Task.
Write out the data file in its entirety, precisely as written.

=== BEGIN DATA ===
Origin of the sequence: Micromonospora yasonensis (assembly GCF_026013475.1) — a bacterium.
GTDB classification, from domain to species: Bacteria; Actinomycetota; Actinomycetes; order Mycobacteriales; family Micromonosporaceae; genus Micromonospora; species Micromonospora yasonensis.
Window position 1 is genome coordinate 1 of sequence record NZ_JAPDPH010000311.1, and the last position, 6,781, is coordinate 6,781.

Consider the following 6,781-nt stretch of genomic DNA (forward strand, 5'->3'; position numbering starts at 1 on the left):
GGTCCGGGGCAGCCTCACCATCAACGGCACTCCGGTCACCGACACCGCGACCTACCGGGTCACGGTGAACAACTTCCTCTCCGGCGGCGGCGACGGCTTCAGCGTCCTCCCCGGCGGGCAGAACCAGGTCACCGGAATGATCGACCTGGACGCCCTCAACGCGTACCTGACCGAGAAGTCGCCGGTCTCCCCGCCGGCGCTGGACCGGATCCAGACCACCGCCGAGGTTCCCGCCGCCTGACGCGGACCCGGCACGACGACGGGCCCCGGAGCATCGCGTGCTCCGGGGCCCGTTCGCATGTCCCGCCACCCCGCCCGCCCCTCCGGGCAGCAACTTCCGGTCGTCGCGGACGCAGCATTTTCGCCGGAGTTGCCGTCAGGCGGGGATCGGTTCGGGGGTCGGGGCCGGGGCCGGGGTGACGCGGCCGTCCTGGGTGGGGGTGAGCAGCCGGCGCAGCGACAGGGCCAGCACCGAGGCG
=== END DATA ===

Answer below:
Origin of the sequence: Micromonospora yasonensis (assembly GCF_026013475.1) — a bacterium.
GTDB classification, from domain to species: Bacteria; Actinomycetota; Actinomycetes; order Mycobacteriales; family Micromonosporaceae; genus Micromonospora; species Micromonospora yasonensis.
Window position 1 is genome coordinate 1 of sequence record NZ_JAPDPH010000311.1, and the last position, 6,781, is coordinate 6,781.

Consider the following 6,781-nt stretch of genomic DNA (forward strand, 5'->3'; position numbering starts at 1 on the left):
GGTCCGGGGCAGCCTCACCATCAACGGCACTCCGGTCACCGACACCGCGACCTACCGGGTCACGGTGAACAACTTCCTCTCCGGCGGCGGCGACGGCTTCAGCGTCCTCCCCGGCGGGCAGAACCAGGTCACCGGAATGATCGACCTGGACGCCCTCAACGCGTACCTGACCGAGAAGTCGCCGGTCTCCCCGCCGGCGCTGGACCGGATCCAGACCACCGCCGAGGTTCCCGCCGCCTGACGCGGACCCGGCACGACGACGGGCCCCGGAGCATCGCGTGCTCCGGGGCCCGTTCGCATGTCCCGCCACCCCGCCCGCCCCTCCGGGCAGCAACTTCCGGTCGTCGCGGACGCAGCATTTTCGCCGGAGTTGCCGTCAGGCGGGGATCGGTTCGGGGGTCGGGGCCGGGGCCGGGGTGACGCGGCCGTCCTGGGTGGGGGTGAGCAGCCGGCGCAGCGACAGGGCCAGCACCGAGGCG